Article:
In his Confessions Augustine recasts the Greco-Roman dialogue as a conversation with God. This repositioning of the premier pedagogical form of the ancient world Augustine takes as an implication of the Christian confession of God as a speaking God. Introducing Jewish forms of prayer into the Greco-Roman dialogue form transforms it in a manner that has implications for the teaching of Christian ethics today, in offering a theologically elaborated model of the formative and investigative power of conversation. Conversational learning is a practice in which finite creatures lovingly explore a creation that cannot be comprehended completely. Christians understand this formative and explorative conversation as a conversation with God, mediated by Scripture, which prepares its participants to model trust-building conversation in public.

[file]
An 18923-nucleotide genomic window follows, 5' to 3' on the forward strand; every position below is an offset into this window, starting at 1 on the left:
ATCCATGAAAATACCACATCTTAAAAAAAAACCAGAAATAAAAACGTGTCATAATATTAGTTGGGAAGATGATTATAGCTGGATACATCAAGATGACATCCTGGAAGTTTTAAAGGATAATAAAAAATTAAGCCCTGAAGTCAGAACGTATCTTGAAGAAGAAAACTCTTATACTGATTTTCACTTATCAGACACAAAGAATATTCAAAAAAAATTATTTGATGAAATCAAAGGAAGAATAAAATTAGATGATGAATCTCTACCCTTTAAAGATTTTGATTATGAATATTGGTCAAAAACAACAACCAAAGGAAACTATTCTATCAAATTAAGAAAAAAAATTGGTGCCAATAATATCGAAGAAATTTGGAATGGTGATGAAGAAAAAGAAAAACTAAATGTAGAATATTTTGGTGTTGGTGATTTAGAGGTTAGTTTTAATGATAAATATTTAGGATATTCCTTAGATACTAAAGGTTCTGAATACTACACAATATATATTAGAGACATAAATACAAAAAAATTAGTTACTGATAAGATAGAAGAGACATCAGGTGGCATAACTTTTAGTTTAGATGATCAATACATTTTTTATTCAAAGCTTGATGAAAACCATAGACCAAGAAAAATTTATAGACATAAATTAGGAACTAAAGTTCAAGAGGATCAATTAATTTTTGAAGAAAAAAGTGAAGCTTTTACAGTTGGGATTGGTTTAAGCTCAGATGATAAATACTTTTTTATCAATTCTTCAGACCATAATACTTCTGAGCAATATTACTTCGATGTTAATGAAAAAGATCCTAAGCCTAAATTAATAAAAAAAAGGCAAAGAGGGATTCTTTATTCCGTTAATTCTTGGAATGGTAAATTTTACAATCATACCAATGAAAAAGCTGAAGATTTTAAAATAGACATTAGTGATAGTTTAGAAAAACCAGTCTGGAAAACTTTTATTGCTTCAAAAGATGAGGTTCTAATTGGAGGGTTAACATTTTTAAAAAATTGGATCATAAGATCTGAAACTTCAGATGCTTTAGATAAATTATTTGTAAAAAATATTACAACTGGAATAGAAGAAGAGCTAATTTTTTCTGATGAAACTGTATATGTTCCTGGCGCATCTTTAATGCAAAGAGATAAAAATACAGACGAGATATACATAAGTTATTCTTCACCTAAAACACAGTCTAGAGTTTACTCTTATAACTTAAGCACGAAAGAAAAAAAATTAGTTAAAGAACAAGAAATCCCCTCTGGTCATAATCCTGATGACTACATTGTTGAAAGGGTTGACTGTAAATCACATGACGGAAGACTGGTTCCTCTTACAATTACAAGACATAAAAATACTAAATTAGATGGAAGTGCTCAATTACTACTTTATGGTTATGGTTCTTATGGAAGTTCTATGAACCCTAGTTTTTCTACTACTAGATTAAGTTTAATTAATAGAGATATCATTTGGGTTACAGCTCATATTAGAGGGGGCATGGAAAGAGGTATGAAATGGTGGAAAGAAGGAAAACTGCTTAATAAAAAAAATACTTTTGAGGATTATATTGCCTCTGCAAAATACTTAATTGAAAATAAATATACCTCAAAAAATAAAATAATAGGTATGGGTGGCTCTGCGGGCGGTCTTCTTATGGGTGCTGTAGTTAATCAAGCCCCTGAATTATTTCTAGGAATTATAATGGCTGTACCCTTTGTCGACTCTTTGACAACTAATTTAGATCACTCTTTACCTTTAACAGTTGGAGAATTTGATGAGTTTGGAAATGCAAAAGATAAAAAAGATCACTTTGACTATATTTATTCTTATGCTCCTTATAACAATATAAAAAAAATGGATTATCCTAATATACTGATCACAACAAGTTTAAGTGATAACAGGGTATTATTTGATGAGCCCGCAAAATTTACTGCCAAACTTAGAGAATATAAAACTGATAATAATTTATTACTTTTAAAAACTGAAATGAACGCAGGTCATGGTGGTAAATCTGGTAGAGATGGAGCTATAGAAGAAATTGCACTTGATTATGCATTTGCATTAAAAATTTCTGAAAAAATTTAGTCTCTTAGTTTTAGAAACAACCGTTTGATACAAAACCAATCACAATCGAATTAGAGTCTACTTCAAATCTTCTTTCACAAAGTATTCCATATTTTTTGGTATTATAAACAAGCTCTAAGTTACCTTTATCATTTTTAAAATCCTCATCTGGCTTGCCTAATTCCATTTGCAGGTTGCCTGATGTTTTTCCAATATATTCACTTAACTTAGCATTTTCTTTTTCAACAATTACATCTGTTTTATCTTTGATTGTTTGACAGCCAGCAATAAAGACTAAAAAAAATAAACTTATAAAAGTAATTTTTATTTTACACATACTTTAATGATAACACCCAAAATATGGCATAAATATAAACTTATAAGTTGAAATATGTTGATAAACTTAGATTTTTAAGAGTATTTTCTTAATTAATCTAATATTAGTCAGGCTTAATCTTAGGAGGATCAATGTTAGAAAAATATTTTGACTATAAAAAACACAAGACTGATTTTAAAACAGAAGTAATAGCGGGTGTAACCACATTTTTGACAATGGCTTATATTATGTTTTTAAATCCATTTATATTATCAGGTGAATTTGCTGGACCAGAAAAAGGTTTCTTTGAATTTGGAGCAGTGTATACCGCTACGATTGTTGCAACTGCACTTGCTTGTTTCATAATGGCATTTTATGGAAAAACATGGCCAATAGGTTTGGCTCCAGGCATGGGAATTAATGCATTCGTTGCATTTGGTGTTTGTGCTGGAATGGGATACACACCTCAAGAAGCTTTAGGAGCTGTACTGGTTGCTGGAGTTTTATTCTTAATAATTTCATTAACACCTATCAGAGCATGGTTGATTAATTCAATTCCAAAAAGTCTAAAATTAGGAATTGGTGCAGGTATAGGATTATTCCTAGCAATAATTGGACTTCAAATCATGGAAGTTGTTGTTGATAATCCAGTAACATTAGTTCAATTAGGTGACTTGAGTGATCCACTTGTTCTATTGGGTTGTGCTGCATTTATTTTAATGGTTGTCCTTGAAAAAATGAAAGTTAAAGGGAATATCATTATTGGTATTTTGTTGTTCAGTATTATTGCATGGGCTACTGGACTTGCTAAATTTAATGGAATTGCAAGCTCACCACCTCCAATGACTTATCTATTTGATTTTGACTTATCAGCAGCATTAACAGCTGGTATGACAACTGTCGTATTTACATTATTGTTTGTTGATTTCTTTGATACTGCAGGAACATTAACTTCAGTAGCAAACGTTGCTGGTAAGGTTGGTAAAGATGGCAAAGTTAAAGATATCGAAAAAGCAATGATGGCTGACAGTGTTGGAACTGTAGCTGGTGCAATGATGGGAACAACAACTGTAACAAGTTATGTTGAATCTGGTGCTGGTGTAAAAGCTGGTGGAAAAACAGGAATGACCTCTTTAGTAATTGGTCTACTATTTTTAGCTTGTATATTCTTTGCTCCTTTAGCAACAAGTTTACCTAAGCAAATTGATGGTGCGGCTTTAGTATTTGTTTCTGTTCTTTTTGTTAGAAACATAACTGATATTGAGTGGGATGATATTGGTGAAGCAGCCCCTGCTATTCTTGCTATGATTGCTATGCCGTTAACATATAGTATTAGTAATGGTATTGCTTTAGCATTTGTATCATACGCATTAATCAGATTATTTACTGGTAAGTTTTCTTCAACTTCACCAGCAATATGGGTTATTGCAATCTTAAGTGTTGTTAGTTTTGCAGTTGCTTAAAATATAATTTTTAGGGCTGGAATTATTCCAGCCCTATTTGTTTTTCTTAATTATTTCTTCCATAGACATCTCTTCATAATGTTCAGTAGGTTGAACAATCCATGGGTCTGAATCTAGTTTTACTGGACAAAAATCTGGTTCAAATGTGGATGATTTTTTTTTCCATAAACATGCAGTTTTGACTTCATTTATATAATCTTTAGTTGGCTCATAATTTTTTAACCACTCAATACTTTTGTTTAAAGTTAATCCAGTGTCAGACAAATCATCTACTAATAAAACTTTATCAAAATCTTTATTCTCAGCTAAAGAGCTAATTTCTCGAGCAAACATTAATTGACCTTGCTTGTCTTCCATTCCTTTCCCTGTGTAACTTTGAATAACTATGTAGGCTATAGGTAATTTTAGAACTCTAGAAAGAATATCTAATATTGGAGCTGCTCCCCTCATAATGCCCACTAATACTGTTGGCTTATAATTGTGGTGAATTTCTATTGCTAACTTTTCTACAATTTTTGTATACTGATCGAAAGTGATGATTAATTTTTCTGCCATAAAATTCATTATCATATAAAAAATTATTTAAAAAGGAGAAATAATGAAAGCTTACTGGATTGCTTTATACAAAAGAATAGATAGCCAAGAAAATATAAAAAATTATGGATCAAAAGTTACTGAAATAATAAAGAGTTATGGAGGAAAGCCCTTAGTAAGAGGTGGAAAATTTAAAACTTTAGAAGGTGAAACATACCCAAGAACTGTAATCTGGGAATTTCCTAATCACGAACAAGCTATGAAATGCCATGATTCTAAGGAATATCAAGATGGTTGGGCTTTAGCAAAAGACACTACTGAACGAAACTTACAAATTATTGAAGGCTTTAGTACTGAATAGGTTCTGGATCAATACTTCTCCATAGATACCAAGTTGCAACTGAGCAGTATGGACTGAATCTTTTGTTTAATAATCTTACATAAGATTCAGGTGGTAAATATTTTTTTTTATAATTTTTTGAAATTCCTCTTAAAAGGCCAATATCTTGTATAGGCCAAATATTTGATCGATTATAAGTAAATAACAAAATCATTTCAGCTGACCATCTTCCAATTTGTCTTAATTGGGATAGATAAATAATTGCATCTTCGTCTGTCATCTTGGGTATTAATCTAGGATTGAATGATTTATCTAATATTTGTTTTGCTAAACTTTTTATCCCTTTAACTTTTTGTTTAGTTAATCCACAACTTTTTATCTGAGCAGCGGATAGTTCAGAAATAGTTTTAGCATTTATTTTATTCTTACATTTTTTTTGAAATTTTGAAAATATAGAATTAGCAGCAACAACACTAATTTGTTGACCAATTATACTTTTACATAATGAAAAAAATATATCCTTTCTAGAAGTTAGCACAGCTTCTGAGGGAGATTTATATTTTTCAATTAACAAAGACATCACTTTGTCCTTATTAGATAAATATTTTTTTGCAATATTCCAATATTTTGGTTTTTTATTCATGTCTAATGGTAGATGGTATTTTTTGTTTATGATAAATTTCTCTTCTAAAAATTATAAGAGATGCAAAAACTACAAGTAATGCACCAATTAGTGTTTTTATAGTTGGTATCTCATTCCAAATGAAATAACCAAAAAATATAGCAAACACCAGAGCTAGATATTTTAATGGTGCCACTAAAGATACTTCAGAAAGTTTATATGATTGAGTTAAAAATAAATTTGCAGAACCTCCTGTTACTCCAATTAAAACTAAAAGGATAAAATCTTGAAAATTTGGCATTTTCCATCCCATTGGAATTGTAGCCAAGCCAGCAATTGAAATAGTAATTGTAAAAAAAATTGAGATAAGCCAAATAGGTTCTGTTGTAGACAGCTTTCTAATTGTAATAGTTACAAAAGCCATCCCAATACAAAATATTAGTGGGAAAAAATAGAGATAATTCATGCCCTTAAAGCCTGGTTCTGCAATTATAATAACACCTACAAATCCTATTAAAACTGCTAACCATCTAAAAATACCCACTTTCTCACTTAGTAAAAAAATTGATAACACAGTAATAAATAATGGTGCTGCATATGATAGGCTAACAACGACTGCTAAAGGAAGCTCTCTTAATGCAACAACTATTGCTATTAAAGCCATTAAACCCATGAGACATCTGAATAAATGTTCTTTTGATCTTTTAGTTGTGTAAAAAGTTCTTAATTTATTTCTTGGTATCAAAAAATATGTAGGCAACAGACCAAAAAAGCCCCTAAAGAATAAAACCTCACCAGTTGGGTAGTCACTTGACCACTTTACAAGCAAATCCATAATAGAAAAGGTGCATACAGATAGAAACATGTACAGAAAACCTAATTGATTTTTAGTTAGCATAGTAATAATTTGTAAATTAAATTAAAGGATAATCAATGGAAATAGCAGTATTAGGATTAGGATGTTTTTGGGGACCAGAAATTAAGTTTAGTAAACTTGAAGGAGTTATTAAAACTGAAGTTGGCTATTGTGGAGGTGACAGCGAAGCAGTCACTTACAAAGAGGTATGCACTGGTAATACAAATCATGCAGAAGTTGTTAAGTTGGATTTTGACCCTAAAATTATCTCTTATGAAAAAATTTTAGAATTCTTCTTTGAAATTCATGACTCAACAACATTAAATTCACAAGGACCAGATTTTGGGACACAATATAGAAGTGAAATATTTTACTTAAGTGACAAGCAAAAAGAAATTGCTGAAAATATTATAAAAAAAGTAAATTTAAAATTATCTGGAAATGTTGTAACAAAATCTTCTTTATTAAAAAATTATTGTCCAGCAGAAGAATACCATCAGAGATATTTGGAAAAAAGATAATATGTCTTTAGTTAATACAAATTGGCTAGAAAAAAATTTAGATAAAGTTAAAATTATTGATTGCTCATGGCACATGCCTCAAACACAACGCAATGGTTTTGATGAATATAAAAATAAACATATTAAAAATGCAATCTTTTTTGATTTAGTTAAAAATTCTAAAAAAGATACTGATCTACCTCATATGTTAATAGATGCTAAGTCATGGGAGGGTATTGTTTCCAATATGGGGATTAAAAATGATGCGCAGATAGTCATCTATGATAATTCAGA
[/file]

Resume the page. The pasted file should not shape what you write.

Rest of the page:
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- School of Divinity, History & Philosophy, Divinity - Personal Chair
- School of Divinity, History & Philosophy, Centre for Autism and Theology
- School of Divinity, History & Philosophy, Centre for the History and Philosophy of Science, Technology and Medicine (CHPSTM)
- School of Language, Literature, Music & Visual Culture, Centre for Citizenship, Civil Society & Rule of Law (CISRUL)